JavaScript provides both strict(===, !==) and type-converting(==, !=) equality comparison. The strict operators take type of variable in consideration, while non-strict operators make type correction/conversion based upon values of variables. The strict operators follow the below conditions for different types,

- Two strings are strictly equal when they have the same sequence of characters, same length, and same characters in corresponding positions.
- Two numbers are strictly equal when they are numerically equal. i.e, Having the same number value. There are two special cases in this,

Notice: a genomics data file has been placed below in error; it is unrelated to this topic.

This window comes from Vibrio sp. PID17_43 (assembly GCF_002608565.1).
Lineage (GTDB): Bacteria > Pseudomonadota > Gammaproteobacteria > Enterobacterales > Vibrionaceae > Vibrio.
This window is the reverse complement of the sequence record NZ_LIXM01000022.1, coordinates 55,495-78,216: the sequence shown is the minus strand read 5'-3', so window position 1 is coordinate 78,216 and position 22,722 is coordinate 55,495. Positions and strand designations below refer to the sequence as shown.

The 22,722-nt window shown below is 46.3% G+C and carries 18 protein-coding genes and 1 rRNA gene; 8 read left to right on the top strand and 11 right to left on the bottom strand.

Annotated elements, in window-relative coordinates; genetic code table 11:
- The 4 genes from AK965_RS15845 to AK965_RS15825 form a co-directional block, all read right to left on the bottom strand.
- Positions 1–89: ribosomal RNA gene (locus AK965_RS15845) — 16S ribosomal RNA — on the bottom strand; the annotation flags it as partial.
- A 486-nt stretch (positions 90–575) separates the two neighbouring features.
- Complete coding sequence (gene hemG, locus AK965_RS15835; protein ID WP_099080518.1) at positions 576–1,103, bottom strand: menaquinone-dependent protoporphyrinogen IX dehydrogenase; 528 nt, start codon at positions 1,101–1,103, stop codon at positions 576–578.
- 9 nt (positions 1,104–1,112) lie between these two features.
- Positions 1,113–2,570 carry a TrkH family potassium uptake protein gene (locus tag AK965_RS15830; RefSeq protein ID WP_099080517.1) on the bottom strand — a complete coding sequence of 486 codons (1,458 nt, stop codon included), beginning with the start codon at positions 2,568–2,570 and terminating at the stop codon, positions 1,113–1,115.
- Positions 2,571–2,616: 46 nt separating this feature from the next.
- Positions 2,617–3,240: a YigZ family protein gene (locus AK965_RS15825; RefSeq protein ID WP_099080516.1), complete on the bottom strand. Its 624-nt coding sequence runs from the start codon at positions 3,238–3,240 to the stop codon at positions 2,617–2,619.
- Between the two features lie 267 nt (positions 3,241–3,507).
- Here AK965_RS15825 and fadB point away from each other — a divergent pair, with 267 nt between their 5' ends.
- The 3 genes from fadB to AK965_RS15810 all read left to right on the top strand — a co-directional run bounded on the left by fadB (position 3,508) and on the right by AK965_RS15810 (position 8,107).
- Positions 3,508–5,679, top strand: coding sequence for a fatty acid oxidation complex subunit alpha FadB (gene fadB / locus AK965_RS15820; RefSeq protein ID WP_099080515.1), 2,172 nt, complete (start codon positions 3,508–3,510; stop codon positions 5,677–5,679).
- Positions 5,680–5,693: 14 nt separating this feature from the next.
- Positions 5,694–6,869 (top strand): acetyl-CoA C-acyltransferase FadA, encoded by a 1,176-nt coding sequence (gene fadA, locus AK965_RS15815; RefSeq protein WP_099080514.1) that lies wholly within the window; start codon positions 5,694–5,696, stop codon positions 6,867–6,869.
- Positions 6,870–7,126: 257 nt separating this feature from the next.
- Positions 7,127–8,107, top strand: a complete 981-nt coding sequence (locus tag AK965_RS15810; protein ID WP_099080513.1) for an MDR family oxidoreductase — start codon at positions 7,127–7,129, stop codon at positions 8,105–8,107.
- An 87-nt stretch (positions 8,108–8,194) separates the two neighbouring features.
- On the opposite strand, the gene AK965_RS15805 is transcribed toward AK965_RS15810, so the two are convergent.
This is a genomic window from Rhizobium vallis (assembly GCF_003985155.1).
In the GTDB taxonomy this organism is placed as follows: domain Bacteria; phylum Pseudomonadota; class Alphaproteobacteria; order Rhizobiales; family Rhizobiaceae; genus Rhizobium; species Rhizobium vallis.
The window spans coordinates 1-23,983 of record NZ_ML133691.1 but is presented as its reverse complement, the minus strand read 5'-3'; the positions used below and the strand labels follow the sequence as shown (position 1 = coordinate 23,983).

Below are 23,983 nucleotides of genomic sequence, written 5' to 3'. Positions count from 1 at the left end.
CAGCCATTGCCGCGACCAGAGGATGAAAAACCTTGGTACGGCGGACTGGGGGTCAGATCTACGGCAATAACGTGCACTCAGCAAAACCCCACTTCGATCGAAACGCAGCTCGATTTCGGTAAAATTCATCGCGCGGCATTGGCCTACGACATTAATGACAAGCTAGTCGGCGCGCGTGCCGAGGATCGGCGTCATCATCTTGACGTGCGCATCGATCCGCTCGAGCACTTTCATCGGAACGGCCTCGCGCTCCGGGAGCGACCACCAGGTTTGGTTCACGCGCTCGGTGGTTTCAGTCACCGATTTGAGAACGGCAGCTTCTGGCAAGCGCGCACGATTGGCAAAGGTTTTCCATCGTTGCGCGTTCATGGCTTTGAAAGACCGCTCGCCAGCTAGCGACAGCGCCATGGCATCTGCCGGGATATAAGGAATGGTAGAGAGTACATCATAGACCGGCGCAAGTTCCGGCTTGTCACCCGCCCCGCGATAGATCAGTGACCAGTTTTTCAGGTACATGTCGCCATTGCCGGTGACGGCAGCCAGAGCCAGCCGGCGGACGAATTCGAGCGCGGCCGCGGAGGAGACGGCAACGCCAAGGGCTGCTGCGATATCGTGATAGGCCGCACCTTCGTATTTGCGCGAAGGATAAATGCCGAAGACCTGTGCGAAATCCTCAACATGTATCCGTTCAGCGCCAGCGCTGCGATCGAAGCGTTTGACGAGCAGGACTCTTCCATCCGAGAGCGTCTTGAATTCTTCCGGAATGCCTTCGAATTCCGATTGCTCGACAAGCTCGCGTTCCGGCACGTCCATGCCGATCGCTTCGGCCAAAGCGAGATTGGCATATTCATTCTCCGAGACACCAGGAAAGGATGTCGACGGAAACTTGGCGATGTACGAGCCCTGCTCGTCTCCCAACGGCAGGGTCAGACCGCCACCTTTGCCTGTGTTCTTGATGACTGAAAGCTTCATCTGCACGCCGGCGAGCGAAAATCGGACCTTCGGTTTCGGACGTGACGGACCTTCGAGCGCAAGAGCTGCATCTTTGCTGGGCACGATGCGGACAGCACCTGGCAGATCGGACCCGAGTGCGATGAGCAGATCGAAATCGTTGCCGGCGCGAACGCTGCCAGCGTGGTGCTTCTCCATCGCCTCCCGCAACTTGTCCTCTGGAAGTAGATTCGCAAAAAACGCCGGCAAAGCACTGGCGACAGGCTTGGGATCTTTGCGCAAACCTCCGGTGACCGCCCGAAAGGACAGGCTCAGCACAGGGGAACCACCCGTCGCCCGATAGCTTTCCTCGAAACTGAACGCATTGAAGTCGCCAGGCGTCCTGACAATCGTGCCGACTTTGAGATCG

- NaN is not equal to anything, including NaN.
- Positive and negative zeros are equal to one another.

- Two Boolean operands are strictly equal if both are true or both are false.
- Two objects are strictly equal if they refer to the same Object.
- Null and Undefined types are not equal with ===, but equal with ==. i.e, null===undefined --> false but null==undefined --> true